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In their current form, the 112 diamonds set as collets, originally belonging to Queen Marie-Antoinette of France 1755-1793 , are made as a historic pair of bracelets. And later owned by her daughter Madame Royale Duchess d’Angoulême
A cord in writing, found between the boxes of jewels, stated that these sapphire jewels were given to Grand Duchess Stephanie of Baden, by her cousin Hortense de Beauharnais, Queen of Holland.
Such an origin is very likely. In many paintings Queen Hortense of Holland, and her mother Empress Josephine, can be seen wearing precious belts. Furthermore, Hortense’s financial papers, which are kept in the Napoléon archive in Paris, give evidence of her fortune between 1817 and 1837, the year she passed away. They show that she left Paris in 1816 with little money, but a lot of jewellery.
After Grand Duchess Stephanie’s of Baden death in 1860 the sapphire parure described as
‘necklace, pendant, earrings, seven pins and a belt’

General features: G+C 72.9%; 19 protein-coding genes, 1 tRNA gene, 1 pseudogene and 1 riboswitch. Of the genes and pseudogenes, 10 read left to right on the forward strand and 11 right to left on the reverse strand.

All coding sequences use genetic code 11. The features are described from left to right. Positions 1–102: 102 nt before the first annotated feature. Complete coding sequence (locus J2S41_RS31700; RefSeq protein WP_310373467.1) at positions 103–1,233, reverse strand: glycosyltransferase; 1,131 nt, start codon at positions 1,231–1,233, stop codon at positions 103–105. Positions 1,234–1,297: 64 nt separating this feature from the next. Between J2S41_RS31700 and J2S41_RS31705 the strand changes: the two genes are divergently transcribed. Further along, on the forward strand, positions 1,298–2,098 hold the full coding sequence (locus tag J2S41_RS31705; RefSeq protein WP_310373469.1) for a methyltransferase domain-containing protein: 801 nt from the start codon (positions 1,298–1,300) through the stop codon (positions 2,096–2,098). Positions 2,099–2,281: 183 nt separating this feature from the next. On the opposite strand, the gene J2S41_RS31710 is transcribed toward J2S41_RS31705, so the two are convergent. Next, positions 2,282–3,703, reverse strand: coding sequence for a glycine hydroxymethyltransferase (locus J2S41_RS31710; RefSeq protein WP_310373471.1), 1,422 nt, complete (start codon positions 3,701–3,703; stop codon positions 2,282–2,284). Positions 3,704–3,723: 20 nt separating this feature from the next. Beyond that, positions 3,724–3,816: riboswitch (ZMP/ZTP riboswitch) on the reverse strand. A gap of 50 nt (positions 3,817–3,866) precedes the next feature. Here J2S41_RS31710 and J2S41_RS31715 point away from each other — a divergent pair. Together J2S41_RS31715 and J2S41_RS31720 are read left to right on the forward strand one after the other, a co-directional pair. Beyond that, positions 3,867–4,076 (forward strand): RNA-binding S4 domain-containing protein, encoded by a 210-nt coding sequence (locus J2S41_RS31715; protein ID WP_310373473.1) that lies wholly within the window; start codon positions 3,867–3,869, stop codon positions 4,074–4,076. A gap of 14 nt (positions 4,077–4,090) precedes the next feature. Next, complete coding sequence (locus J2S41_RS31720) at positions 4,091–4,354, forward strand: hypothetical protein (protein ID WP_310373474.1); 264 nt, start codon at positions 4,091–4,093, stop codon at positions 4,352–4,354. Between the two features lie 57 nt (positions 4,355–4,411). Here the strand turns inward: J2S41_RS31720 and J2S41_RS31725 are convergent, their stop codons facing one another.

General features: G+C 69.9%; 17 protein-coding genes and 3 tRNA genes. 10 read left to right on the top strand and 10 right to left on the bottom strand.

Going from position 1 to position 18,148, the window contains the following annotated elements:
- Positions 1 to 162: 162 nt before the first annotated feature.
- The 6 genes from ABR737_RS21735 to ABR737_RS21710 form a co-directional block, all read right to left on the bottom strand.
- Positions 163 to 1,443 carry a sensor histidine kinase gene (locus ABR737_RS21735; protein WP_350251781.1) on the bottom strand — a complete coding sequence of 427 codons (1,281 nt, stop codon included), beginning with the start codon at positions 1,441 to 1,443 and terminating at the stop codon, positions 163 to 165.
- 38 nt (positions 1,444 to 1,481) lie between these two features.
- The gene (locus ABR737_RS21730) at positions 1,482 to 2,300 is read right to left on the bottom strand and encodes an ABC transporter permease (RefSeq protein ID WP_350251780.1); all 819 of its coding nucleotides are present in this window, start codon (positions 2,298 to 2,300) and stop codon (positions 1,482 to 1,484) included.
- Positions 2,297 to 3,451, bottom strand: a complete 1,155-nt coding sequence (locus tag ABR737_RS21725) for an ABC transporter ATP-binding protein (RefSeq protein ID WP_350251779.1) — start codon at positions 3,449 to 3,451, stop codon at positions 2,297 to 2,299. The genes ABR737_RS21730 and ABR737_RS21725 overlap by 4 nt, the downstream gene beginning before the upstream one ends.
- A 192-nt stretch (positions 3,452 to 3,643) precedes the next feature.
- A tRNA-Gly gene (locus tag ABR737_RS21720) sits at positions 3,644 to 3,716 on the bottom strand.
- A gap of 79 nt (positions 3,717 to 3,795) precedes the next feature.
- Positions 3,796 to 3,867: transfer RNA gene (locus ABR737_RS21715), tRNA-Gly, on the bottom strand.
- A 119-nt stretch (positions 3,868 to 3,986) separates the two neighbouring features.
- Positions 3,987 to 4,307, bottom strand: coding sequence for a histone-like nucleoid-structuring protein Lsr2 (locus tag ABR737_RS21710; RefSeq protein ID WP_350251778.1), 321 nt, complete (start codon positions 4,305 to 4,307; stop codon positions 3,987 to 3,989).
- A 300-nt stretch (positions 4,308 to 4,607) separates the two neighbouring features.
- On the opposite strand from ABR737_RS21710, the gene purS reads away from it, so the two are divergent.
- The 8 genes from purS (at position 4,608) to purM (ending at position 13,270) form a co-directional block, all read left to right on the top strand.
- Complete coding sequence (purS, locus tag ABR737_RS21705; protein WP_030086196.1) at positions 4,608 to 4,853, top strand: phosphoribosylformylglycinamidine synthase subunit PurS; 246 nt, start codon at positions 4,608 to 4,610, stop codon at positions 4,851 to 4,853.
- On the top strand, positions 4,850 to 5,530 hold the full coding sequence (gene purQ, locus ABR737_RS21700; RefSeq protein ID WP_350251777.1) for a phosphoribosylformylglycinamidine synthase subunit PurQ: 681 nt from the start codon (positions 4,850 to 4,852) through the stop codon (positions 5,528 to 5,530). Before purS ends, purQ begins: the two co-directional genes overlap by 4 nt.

was inherited by Stephanie’s second daughter, Josephine, Princess of Hohenzollern Sigmaringen.
See at the coronation picture, the sisters of Napoleon Caroline, Pauline, Elise and Hortense are in court gown with „jeweled belts“ and „bandeau head ornaments“ also stetted with large pins of precious centers, like the brooches and pins.
Under Napoléon’s court, belts decorated with precious stones were part of any jewellery parure, as fashion dictated that the waist was very high on dresses and court ladies needed a belt which was placed just under the décolleté. More about the history:
The marriage of Princess Helene of Orleans, daughter of the late Comte de Paris, heir to the throne of Louis Philippe, King of the French, to the Duc d’Aosta, nephew to King Humbert of Italy, took place on Tuesday, June 25, 1895 in the small Roman Catholic Church of St. Raphael, at Kingston-on-Thames. More about the history:
Marie Louise went to Vienna after the fall of Napoleon I and took with her her personal jewelery, including the emarald parure. The parure stayed in the Habsburg family until 1953. Then a Scandinavian decendant of the Habsburg family sold the diadem and kept the other pieces of the parure. They sold it to the famous Jewelhouse Van Cleef and Arpels.
They replaced the emeralds with turquoises and sold it to Mrs. Merriweather Post. Majorie Merriweather Post, is seen above, wearing the famous jewel. She donated the diadem to the Smithsonian Institution in 1966. See above in the pictures, update about the history